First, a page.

Birthday parties are always difficult for us – since our daughter has so many food and environmental allergies. But all the extra legwork we do BEFORE the party means the day can be enjoyable for our daughter. If the party is in a home, I talk to the parents to fnd out if there are any animals and what food will be served. IF there are animals, I talk with the parents on whether the party is indoors or outdoors, what kind of animals, what amount of exposure the animals have to the space where the party will be held and then my daughter and I talk and make a decision on whether or not she will attend the party.

If the party is in another location, I call the location ahead of time – talk to the kitchen about the food and the environment (are there peanuts, nuts, how do they cook the food that will be served, what food will be served, is there latex, are there animals… etc – I cover anything that might impact my child.) I also, of course, talk to the parents hosting the party so they are aware. Then,once I’m armed with all the information, my daughter and I again sit down and talk about how comfortable she feels – would she like me to take her to the party? stay at the party? be near the party so I’m only a moment away? It really depends on her comfort level  – that determines how we approach the party.

We’ve spent my daughter’s life trying to ensure her lifestyle is as minimally affected as humanly possible. Yes, she’s affected everyday. But by focusing on the details, we can turn what could be a stressful or even harmful situation into a fun one!


A bad restaurant experience for my daughter with allergies

March 18, 2009

This past Feb, we decided as a family to vacation in the States. The past several years, we have traveled internationally and the prep work in getting everything ready for my daughter with allergies can be daunting (packing all the food, sheets, towels, medicines, etc). So we chose Florida this year and we were so relieved to know that if we forgot anything, we could find a store where we could buy her food, her laundry detergent etc.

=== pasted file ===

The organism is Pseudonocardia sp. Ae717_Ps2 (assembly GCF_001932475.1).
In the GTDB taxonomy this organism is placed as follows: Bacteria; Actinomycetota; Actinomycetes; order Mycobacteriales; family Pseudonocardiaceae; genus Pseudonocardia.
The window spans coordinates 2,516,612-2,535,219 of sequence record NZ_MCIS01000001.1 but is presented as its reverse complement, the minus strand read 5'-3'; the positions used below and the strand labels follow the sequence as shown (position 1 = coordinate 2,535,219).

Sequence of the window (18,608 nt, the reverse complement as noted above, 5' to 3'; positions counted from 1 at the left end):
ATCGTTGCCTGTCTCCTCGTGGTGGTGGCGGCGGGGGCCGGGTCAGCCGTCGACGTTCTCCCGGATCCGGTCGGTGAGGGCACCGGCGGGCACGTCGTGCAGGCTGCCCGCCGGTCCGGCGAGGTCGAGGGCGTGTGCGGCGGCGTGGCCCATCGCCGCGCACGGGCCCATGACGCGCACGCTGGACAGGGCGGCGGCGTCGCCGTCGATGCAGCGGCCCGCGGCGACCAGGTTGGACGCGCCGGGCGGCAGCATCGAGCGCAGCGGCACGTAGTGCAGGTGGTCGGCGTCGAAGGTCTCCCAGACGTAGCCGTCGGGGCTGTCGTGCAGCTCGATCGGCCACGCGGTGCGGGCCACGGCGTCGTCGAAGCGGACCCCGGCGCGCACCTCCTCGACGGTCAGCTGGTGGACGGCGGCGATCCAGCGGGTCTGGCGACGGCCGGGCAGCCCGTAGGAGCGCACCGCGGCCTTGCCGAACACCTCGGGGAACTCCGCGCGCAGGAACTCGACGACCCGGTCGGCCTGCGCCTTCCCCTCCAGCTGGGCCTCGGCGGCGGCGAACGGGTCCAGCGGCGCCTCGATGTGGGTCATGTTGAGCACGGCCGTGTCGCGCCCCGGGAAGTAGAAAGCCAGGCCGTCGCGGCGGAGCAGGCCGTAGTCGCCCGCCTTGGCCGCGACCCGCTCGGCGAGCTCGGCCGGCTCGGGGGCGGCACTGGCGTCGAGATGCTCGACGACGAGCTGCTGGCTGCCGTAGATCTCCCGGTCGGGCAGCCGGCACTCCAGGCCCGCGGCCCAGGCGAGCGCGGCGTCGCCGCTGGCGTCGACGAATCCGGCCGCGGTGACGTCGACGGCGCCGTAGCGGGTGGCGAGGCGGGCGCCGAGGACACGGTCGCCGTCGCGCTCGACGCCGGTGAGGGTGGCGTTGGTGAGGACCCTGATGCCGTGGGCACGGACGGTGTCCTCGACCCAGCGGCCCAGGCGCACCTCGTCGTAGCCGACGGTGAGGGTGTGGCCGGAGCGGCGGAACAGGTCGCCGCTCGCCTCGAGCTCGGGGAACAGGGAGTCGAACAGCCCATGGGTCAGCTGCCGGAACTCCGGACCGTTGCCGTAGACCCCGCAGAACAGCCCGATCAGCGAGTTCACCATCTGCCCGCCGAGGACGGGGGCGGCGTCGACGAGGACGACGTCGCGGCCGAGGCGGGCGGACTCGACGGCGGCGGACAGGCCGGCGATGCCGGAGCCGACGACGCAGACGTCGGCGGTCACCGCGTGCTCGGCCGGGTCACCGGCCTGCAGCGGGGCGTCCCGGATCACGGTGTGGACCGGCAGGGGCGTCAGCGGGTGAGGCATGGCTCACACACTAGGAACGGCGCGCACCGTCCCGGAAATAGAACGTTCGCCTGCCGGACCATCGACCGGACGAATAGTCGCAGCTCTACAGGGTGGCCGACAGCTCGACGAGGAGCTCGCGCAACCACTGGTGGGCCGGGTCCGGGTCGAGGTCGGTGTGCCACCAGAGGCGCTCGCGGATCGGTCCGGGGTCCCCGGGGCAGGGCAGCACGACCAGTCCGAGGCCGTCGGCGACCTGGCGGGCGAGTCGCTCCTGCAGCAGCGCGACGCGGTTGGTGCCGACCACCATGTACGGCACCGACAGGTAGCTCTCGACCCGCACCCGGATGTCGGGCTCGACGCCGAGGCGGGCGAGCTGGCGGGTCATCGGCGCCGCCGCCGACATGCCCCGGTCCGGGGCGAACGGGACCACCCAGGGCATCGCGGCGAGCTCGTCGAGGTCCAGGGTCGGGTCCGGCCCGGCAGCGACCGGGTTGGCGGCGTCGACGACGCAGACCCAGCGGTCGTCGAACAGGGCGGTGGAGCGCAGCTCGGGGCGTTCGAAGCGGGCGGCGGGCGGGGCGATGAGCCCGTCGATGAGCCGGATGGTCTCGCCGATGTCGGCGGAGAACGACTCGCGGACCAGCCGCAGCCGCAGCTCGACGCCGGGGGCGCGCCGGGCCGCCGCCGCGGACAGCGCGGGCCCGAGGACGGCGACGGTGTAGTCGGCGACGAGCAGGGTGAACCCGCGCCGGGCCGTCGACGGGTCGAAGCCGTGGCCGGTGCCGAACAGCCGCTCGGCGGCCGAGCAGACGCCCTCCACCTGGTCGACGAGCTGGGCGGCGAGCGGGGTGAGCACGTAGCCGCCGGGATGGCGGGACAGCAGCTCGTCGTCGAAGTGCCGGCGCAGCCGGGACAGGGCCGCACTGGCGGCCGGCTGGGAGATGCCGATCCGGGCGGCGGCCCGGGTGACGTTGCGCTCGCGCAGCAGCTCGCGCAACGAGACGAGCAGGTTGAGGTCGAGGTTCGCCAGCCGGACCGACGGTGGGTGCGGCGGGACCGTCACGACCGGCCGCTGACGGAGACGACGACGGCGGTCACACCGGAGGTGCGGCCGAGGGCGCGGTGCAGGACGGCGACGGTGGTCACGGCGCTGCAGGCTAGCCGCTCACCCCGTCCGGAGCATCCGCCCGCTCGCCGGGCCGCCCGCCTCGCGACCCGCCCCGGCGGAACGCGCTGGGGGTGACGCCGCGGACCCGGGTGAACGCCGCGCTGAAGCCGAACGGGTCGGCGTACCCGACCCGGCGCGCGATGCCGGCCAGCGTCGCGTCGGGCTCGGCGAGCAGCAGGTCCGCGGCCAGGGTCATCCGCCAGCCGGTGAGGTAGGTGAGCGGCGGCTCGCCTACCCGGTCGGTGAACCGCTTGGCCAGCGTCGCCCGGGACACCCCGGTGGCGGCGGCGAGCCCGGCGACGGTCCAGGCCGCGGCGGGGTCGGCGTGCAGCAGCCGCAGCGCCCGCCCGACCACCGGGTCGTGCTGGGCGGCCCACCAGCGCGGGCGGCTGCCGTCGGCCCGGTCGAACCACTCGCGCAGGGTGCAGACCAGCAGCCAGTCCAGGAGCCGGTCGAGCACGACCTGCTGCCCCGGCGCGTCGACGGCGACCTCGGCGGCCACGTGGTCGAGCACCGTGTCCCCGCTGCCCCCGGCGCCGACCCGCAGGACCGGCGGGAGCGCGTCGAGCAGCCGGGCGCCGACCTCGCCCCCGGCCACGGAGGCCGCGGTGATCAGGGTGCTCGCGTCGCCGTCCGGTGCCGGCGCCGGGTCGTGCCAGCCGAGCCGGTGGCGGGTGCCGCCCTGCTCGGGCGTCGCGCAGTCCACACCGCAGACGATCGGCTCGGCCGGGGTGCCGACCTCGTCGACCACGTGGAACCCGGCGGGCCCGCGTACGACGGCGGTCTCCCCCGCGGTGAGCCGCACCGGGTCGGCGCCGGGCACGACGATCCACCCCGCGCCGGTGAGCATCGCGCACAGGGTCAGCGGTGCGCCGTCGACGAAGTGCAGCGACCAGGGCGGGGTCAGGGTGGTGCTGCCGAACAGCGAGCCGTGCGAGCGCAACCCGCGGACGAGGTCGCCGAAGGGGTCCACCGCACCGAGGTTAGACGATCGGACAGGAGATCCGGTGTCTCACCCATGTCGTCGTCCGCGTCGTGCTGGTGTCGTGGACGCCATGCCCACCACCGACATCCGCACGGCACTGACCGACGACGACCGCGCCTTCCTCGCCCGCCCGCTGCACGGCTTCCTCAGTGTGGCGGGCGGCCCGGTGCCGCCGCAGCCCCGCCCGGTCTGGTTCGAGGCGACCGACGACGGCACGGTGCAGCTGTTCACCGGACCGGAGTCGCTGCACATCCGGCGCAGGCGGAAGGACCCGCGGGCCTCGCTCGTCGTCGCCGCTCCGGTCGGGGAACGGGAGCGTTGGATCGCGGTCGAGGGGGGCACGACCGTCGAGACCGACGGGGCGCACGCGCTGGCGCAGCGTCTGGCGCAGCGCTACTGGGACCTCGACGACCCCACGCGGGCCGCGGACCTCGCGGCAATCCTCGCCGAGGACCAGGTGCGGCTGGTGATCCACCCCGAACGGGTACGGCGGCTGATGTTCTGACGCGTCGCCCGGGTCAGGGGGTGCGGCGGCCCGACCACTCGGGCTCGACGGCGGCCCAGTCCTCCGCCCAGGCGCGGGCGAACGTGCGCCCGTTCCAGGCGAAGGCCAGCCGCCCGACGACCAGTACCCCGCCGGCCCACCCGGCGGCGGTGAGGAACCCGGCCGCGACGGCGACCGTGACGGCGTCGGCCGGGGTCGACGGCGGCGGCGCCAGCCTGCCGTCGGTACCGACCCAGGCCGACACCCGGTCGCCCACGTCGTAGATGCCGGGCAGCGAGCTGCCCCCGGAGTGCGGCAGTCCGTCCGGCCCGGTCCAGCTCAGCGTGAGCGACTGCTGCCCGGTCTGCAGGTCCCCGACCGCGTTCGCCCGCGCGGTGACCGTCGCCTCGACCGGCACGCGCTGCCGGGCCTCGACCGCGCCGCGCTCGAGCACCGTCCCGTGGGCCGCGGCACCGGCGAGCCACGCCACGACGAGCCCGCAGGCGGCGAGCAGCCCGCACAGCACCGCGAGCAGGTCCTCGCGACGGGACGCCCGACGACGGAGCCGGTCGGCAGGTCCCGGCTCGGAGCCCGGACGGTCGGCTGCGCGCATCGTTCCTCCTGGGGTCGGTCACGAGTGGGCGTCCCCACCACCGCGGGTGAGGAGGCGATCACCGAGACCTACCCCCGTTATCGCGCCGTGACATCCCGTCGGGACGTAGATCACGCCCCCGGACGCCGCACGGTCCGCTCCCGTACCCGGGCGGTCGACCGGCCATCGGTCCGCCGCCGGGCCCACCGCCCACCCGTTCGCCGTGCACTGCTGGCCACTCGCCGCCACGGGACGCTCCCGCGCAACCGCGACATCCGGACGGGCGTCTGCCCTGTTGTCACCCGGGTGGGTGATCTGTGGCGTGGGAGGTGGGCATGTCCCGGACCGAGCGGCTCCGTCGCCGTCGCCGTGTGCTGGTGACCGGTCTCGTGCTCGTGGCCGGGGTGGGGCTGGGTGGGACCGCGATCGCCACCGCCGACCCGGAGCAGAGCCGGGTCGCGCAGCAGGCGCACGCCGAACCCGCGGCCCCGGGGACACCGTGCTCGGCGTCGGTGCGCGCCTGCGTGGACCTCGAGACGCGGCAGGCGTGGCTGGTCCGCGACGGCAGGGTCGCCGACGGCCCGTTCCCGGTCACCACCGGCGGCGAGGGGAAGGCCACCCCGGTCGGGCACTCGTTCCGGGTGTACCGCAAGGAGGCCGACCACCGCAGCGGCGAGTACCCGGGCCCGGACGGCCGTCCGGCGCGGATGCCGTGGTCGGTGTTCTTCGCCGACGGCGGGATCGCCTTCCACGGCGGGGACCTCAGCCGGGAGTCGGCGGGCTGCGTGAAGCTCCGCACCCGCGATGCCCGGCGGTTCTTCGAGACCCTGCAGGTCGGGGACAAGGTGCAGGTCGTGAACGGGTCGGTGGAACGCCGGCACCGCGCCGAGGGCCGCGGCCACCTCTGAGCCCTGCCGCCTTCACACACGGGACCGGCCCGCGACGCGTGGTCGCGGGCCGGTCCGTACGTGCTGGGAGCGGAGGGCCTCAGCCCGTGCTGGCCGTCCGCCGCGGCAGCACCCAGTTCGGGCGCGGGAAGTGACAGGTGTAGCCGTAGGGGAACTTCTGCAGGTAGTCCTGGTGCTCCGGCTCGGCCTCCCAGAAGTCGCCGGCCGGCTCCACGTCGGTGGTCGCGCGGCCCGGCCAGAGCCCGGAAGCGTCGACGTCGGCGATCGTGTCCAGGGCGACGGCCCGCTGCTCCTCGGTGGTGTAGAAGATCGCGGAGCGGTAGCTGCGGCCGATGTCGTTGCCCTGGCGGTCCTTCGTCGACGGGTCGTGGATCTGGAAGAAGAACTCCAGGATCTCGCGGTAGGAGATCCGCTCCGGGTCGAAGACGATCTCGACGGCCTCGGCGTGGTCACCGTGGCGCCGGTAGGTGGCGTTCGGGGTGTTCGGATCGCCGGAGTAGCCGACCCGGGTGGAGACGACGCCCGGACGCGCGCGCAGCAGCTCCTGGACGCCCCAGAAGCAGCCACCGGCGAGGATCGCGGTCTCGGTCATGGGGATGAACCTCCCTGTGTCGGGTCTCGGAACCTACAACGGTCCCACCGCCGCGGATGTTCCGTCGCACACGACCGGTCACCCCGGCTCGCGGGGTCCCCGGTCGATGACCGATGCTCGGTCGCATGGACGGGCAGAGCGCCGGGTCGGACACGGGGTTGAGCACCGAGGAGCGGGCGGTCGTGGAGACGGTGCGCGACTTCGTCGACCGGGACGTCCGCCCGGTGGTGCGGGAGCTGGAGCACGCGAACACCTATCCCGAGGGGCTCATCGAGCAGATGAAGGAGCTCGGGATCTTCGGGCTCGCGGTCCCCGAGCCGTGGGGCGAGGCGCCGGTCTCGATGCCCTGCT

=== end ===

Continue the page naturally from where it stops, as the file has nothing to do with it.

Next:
But our first night on vacation, we went out to eat since we had arrived late and we were all hungry. Like everytime we go out to eat, we reviewed my daughter’s allergies. They assured me that all would be okay. They brought my daughter’s food and she had an immediate anaphylatic reaction. What shocked me more than anything is that the waitress never asked us if we were okay. As we were rushing to get in our car and go to the hospital, not one person asked if she was okay or if they could do anything to help — not the waitress, not the manager. All the waitress did was bring us our bill for a table of 6 people. None of us actually ate any of our food, as we had to rush out to the hospital, but they made sure we paid our bil!

I was honestly horrified! The waitstaff was so poorly trained – were they trained at all? This experience was the worst we have ever encountered. I won’t post the restaurant name here but if you’re visting Sarasota, FL and want to know what restaurant to avoid – please comment and I’ll send you the name.

Getting ready for public school

January 13, 2008

Like all families with children with allergies, the day arrives when you need to prepare your child, yourself and the school for your child to enter school. As we prepared ourselves for public school earlier this school year, we realized how easy it had been in day care, relatively speaking. The daycare we used was nut-free and in fact made her classroom free of anything she was allergic to. She was not excluded from anything – kids didn’t eat foods near her that could be dangerous to her and the school didn’t do any projects that she couldn’t participate in.  

It’s been a shock in many ways to have moved into the public school system. We’re fortunate in that our cafeteria doesn’t serve nuts or peanut butter. BUT, any child can bring peanut butter for lunch. My daughter has to sit at a nut free table. She can ask a friend to sit with her but they have buy lunch in the cafeteria in order to sit with her. Initially at the beginning of the school year a friend would sit with her —  now they want to sit at the regular tables with everyone else. Luckily for my child, she has found a friend from another class who likewise sits at the allergy table. They’re in different grades so I wonder what will happen when they’re no longer in the same school. For now, though, my daughter has the occasional dream in which she goes to school and there’s an additional allergy table, and another, and another until the whole cafeteria is only allergy tables.